The trouble is, these points are nice-to-haves and bear little resemblance to what actually happens in real life.

If you were to follow this guidance, then it would almost certainly help in reducing infections, but not necessarily because of the face covering. In fact, if you remove the face covering from this list of actions you get:

  • Wash your hands thoroughly with soap and water for 20 seconds or use hand sanitiser before putting a face covering on
  • Avoid touching the part of the face covering in contact with your mouth and nose, as it could be contaminated with the virus
  • Change the face covering if it becomes damp or if you’ve touched it
  • Avoid taking it off and putting it back on a lot in quick succession (for example, when leaving and entering shops on a high street)
  • Wash your hands thoroughly with soap and water for 20 seconds or use hand sanitiser before removing
  • Only handle the straps, ties or clips

In other words, wash your hands frequently and don’t touch your face. If anything, the face covering appears to actually introduce an additional hazard (you have to replace it if you touch it) rather than provide any additional protection.

This list also highlights the major issue with the assumed effectiveness of face coverings, namely that these assessments have always been done in the context of other infection control measures and so the contribution, if any, of the face covering to reducing infection is impossible to understand.

In practice, how many people do any of the things on the Government’s ‘how to’ list, let alone all of them? Just walk around your local town or supermarket and observe the way people actually use face coverings and you’ll see how far the real world is from this ideal situation.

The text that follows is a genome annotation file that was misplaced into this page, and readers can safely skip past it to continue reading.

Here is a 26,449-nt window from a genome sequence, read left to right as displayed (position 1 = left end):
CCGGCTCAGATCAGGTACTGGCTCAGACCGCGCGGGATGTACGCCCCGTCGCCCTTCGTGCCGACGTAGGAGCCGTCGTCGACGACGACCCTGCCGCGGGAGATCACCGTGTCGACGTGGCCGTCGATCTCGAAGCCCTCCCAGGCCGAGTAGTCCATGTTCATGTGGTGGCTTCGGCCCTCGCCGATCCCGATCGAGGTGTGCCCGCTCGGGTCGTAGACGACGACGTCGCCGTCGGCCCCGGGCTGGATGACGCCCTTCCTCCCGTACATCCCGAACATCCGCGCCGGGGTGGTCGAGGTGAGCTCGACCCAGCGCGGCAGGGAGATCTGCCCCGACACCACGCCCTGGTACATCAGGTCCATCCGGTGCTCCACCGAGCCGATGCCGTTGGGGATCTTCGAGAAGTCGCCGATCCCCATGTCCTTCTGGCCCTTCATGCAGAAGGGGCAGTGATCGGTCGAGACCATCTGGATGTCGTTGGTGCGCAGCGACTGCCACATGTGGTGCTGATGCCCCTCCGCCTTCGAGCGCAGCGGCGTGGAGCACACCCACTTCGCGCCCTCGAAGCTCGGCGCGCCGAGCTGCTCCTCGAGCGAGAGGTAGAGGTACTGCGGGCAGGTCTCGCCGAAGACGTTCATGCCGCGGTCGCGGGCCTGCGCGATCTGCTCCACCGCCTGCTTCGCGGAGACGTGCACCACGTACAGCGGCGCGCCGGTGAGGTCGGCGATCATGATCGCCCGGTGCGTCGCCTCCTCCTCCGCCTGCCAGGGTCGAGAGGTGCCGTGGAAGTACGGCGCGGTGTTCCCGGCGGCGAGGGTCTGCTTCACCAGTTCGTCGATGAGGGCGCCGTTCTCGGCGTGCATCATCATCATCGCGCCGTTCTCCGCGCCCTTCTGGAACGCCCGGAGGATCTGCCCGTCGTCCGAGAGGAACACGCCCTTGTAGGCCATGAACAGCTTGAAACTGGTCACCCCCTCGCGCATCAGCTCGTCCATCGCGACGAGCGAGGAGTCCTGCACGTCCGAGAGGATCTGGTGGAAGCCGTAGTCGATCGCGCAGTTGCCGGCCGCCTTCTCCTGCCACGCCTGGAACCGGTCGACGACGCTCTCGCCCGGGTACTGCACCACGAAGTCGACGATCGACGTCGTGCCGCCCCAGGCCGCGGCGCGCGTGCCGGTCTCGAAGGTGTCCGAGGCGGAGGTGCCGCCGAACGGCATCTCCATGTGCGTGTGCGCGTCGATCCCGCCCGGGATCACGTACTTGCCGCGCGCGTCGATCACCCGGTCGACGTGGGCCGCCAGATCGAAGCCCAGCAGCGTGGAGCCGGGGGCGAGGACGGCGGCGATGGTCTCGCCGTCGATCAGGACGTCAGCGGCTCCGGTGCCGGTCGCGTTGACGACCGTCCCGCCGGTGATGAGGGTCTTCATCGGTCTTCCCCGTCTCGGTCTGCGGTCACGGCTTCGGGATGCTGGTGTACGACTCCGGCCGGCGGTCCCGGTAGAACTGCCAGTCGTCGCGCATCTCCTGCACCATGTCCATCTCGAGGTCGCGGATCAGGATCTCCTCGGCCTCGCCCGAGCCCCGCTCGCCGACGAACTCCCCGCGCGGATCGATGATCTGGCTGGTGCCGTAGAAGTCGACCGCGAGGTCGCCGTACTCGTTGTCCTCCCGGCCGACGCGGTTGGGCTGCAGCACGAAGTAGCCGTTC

Using a face covering also has the potential to alter people’s behaviour, especially if they mistakenly believe that its purpose is to protect them from catching COVID-19 instead of transmitting it. For example, people may be less inclined to wash their hands or observe social distancing rules because they believe they are “safe”. This could further exacerbate the likelihood of surface transmission from an infected individual. The evidence for this is equivocal, with some studies indicating some people change their behaviour while others don’t, but it remains a realistic possibility (see this paper).

So overall it is very likely that in the real-world face coverings will lead to increased surface transmission of SARS-CoV-2. They provide a concentrated source of virus, they encourage face touching and could even reduce the use of effective countermeasures like hand washing. Whether face masks cause more harm than they prevent comes down to the risk of infection through the respiratory droplet route via the risk due to surface infection. Exploring this is entirely feasible with appropriately designed studies. The fact that no-one seems intent on really getting to the bottom of the actual usefulness of face covering smacks of the old adage “never ask a question you don’t want to know the answer to”.